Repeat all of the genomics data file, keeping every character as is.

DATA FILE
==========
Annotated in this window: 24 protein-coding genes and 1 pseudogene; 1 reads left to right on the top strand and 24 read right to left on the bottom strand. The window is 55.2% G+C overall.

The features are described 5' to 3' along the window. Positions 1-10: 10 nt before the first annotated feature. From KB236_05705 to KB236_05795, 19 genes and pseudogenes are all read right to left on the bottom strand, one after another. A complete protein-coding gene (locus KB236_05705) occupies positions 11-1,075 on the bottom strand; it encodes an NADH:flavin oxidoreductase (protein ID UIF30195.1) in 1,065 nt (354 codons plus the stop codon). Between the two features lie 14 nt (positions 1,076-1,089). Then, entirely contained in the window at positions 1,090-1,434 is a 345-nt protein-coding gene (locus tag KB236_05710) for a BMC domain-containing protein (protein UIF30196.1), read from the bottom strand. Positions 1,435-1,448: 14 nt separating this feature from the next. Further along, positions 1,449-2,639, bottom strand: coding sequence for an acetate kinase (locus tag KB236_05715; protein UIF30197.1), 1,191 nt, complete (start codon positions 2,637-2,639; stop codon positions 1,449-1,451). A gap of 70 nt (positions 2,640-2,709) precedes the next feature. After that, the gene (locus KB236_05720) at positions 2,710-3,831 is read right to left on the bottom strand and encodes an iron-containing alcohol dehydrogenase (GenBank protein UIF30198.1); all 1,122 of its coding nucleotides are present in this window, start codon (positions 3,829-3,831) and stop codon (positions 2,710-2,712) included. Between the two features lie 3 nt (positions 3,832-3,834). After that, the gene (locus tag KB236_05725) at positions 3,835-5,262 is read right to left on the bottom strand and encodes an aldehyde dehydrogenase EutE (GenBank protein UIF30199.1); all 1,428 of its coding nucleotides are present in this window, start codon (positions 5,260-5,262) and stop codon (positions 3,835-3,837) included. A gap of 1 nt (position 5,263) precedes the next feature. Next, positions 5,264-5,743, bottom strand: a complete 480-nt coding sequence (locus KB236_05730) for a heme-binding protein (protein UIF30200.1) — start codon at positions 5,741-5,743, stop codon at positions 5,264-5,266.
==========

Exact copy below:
Annotated in this window: 24 protein-coding genes and 1 pseudogene; 1 reads left to right on the top strand and 24 read right to left on the bottom strand. The window is 55.2% G+C overall.

The features are described 5' to 3' along the window. Positions 1-10: 10 nt before the first annotated feature. From KB236_05705 to KB236_05795, 19 genes and pseudogenes are all read right to left on the bottom strand, one after another. A complete protein-coding gene (locus KB236_05705) occupies positions 11-1,075 on the bottom strand; it encodes an NADH:flavin oxidoreductase (protein ID UIF30195.1) in 1,065 nt (354 codons plus the stop codon). Between the two features lie 14 nt (positions 1,076-1,089). Then, entirely contained in the window at positions 1,090-1,434 is a 345-nt protein-coding gene (locus tag KB236_05710) for a BMC domain-containing protein (protein UIF30196.1), read from the bottom strand. Positions 1,435-1,448: 14 nt separating this feature from the next. Further along, positions 1,449-2,639, bottom strand: coding sequence for an acetate kinase (locus tag KB236_05715; protein UIF30197.1), 1,191 nt, complete (start codon positions 2,637-2,639; stop codon positions 1,449-1,451). A gap of 70 nt (positions 2,640-2,709) precedes the next feature. After that, the gene (locus KB236_05720) at positions 2,710-3,831 is read right to left on the bottom strand and encodes an iron-containing alcohol dehydrogenase (GenBank protein UIF30198.1); all 1,122 of its coding nucleotides are present in this window, start codon (positions 3,829-3,831) and stop codon (positions 2,710-2,712) included. Between the two features lie 3 nt (positions 3,832-3,834). After that, the gene (locus tag KB236_05725) at positions 3,835-5,262 is read right to left on the bottom strand and encodes an aldehyde dehydrogenase EutE (GenBank protein UIF30199.1); all 1,428 of its coding nucleotides are present in this window, start codon (positions 5,260-5,262) and stop codon (positions 3,835-3,837) included. A gap of 1 nt (position 5,263) precedes the next feature. Next, positions 5,264-5,743, bottom strand: a complete 480-nt coding sequence (locus KB236_05730) for a heme-binding protein (protein UIF30200.1) — start codon at positions 5,741-5,743, stop codon at positions 5,264-5,266.